Mary of Burgundy
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Mary of Burgundy

Mary of burgundy pocher.jpg
Portrait, attributed to Michael Pacher, c. 1490
Titular Duchess of Burgundy
PredecessorCharles the Bold
SuccessorPhilip the Handsome
Co-ruler (titular)Maximilian
Born13 February 1457
Brussels, Brabant, Burgundian Netherlands
Died27 March 1482(1482-03-27) (aged 25)
Wijnendale Castle, Flanders, Burgundian Netherlands
Bruges, Flanders
(m. 1477)
IssuePhilip I of Castile
Margaret, Duchess of Savoy
FatherCharles the Bold
MotherIsabella of Bourbon
ReligionRoman Catholicism

Mary (French: Marie; Dutch: Maria; 13 February 1457 - 27 March 1482), titular Duchess of Burgundy, reigned over the Burgundian State, now mainly in France—with the exception of the Duchy of Burgundy returned to the Kingdom of France (1477)—and the Low Countries, from 1477 until her death in a riding accident at the age of 25.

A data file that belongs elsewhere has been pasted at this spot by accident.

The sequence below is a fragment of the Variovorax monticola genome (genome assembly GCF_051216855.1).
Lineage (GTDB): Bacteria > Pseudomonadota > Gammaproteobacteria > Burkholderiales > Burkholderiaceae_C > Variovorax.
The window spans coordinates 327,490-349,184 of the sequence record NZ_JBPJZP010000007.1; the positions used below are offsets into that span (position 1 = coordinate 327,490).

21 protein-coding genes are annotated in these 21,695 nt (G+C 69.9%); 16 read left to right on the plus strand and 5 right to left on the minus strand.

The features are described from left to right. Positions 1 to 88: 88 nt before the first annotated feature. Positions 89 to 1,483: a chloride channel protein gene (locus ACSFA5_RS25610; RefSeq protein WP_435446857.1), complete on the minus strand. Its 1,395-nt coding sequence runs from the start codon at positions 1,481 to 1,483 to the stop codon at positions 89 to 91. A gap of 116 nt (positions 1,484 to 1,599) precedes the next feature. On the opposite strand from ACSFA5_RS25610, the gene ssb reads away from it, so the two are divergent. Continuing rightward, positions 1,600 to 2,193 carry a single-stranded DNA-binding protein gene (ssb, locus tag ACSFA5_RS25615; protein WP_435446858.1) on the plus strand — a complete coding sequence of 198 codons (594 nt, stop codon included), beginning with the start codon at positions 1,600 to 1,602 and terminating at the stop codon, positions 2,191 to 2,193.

As the only child of Charles the Bold, Duke of Burgundy, and his wife Isabella of Bourbon, she inherited the Burgundian lands at age of 19 upon the death of her father in the Battle of Nancy on 5 January 1477.[1] She spent most of her reign defending her birthright; in order to counter the appetite of the French king Louis XI for her lands, she married Maximilian of Habsburg, who became Holy Roman Emperor Maximilian I long after her death. The marriage was a turning point in European politics, leading to a French-Habsburg rivalry that would endure for centuries.

Early years